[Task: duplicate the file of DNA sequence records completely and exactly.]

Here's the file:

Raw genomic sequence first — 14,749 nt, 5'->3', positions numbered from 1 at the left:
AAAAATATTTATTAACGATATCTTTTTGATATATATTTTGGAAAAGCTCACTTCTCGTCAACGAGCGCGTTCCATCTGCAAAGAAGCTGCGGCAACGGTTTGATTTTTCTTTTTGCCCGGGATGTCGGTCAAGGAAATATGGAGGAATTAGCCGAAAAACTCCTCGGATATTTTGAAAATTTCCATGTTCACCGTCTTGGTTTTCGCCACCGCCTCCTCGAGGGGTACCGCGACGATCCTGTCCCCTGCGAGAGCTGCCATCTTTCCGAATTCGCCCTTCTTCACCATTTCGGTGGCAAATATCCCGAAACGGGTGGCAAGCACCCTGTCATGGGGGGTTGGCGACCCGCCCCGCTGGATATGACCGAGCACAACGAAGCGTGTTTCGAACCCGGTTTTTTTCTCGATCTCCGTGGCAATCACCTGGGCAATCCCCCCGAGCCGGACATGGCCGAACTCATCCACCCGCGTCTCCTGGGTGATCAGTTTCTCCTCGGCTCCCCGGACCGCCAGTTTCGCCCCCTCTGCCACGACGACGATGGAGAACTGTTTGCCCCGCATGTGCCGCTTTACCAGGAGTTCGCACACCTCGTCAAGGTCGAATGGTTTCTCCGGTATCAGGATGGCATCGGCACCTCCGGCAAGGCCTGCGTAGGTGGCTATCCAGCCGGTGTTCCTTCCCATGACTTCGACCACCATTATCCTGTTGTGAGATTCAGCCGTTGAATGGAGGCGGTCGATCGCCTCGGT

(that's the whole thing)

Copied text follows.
Raw genomic sequence first — 14,749 nt, 5'->3', positions numbered from 1 at the left:
AAAAATATTTATTAACGATATCTTTTTGATATATATTTTGGAAAAGCTCACTTCTCGTCAACGAGCGCGTTCCATCTGCAAAGAAGCTGCGGCAACGGTTTGATTTTTCTTTTTGCCCGGGATGTCGGTCAAGGAAATATGGAGGAATTAGCCGAAAAACTCCTCGGATATTTTGAAAATTTCCATGTTCACCGTCTTGGTTTTCGCCACCGCCTCCTCGAGGGGTACCGCGACGATCCTGTCCCCTGCGAGAGCTGCCATCTTTCCGAATTCGCCCTTCTTCACCATTTCGGTGGCAAATATCCCGAAACGGGTGGCAAGCACCCTGTCATGGGGGGTTGGCGACCCGCCCCGCTGGATATGACCGAGCACAACGAAGCGTGTTTCGAACCCGGTTTTTTTCTCGATCTCCGTGGCAATCACCTGGGCAATCCCCCCGAGCCGGACATGGCCGAACTCATCCACCCGCGTCTCCTGGGTGATCAGTTTCTCCTCGGCTCCCCGGACCGCCAGTTTCGCCCCCTCTGCCACGACGACGATGGAGAACTGTTTGCCCCGCATGTGCCGCTTTACCAGGAGTTCGCACACCTCGTCAAGGTCGAATGGTTTCTCCGGTATCAGGATGGCATCGGCACCTCCGGCAAGGCCTGCGTAGGTGGCTATCCAGCCGGTGTTCCTTCCCATGACTTCGACCACCATTATCCTGTTGTGAGATTCAGCCGTTGAATGGAGGCGGTCGATCGCCTCGGT